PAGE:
in
BMC Health Services Research
volume
14
issue
143
pages
1 - 10
publisher
BioMed Central
external identifiers
  • scopus:84899484631
ISSN
1472-6963
DOI
10.1186/1472-6963-14-143
language
English
LU publication?
yes
id
2f9fc5a5-886f-4a5c-953b-7113994fe455 (old id 4675829)
date added to LUP
2015-06-26 09:33:14
date last changed
2017-05-28 04:07:23
@article{2f9fc5a5-886f-4a5c-953b-7113994fe455,
  abstract     = {Background: Increasingly evidence is emerging from south East Asia, southern and east Africa on the burden of<br/><br>
default to follow up care after a positive cervical cancer screening/diagnosis, which impacts negatively on cervical<br/><br>
cancer prevention and control. Unfortunately little or no information exists on the subject in the West Africa sub<br/><br>
region. This study was designed to determine the proportion of and predictors and reasons for default from follow<br/><br>
up care after positive cervical cancer screen.<br/><br>
Method: Women who screen positive at community cervical cancer screening using direct visual inspection were<br/><br>
followed up to determine the proportion of default and associated factors. Multivariate logistic regression was used<br/><br>
to determine independent predictors of default.<br/><br>
Results: One hundred and eight (16.1%) women who screened positive to direct visual inspection out of 673 were<br/><br>
enrolled into the study. Fifty one (47.2%) out of the 108 women that screened positive defaulted from follow-up<br/><br>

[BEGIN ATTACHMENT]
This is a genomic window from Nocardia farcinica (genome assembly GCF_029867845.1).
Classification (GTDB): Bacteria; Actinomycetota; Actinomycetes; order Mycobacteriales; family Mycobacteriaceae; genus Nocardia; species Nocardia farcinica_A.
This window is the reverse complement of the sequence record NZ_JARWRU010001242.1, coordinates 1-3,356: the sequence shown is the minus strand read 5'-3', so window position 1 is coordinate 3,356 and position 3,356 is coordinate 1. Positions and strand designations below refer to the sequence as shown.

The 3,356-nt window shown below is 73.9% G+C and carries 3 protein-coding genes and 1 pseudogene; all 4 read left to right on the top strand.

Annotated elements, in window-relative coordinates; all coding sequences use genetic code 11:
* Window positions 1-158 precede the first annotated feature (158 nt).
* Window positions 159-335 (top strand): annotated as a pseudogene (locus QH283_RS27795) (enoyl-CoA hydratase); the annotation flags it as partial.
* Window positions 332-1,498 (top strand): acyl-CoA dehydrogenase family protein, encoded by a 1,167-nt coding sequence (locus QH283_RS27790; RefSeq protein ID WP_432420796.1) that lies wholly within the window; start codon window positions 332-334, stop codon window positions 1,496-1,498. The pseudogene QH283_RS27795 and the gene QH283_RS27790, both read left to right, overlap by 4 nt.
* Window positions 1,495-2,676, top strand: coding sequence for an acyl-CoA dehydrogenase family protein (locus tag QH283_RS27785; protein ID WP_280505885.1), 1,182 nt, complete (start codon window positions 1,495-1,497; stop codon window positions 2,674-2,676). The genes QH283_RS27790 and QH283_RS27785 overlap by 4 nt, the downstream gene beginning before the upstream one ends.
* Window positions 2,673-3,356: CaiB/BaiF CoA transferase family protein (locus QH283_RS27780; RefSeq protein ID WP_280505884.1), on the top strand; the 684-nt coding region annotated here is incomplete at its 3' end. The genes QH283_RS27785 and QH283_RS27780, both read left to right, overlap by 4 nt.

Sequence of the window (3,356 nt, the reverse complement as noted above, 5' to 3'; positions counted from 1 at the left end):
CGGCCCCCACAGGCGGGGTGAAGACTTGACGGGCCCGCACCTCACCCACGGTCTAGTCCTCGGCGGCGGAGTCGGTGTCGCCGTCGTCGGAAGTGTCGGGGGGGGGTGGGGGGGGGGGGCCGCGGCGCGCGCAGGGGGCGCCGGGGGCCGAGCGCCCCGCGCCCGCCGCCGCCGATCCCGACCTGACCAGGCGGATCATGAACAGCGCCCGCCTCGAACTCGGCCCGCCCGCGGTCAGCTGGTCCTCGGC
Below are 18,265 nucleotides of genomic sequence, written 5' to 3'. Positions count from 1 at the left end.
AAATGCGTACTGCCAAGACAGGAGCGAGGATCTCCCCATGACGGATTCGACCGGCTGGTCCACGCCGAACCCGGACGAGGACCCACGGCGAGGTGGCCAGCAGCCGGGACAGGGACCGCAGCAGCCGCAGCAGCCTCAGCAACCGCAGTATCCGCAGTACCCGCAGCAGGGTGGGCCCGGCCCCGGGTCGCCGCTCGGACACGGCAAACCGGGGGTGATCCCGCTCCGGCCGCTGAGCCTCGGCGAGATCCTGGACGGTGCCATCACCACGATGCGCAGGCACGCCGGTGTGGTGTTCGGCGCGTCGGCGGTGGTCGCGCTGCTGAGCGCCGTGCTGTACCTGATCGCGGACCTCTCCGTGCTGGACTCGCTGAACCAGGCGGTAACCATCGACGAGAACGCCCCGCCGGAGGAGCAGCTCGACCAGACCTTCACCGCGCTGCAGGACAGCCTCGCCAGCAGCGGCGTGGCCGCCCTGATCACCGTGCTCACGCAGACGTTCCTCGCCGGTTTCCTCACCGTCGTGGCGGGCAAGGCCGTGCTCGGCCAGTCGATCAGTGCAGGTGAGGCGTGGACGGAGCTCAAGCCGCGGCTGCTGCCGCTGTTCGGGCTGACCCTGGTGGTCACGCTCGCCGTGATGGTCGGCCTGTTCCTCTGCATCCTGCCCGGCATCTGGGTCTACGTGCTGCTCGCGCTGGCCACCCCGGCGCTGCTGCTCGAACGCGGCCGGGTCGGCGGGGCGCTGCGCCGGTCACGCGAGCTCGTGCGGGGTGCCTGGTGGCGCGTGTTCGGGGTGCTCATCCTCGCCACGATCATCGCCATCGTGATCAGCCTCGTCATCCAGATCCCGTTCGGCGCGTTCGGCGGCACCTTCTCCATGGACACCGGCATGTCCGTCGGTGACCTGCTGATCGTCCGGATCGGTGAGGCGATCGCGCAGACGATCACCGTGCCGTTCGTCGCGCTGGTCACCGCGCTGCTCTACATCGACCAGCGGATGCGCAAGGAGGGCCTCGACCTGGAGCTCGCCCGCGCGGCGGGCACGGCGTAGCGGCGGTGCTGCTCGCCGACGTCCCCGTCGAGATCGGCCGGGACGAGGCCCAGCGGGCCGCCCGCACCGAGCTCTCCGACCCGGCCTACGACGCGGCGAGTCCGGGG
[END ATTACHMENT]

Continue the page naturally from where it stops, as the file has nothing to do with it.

appointment. Women who were poorly educated (OR: 3.1, CI: 2.0 – 5.2), or lived more than 10 km from the clinic<br/><br>
(OR: 2.0, CI: 1.0 – 4.1), or never screened for cervical cancer before (OR: 3.5, CI:3:1–8.4) were more likely to default<br/><br>
from follow-up after screening positive for precancerous lesion of cervix . The main reasons for default were cost of<br/><br>
transportation (48.6%) and time constraints (25.7%).<br/><br>
Conclusion: The rate of default was high (47.2%) as a result of unaffordable transportation cost and limited time to<br/><br>
keep the scheduled appointment. A change from the present strategy that involves multiple visits to a “see and treat”<br/><br>
strategy in which both testing and treatment are performed at a single visit is recommended.},
  author       = {Ezechi, Oliver and Odberg Pettersson, Karen and Gabajabiamila, Titilola A and Idigbe, Ifeoma Eugenia and Kuyoro, Olutunmike and Ujah, Innocent Achaya Otobo and Östergren, Per-Olof},
  issn         = {1472-6963},
  keyword      = {Cervical cancer,Direct visual inspection,VIA,VILI,Default},
  language     = {eng},
  number       = {143},
  pages        = {1--10},
  publisher    = {BioMed Central},
  series       = {BMC Health Services Research},
  title        = {Predictors of default from follow-up care in a cervical cancer screening program using direct visual inspection in south-western Nigeria},
  url          = {http://dx.doi.org/10.1186/1472-6963-14-143},
  volume       = {14},
  year         = {2014},
}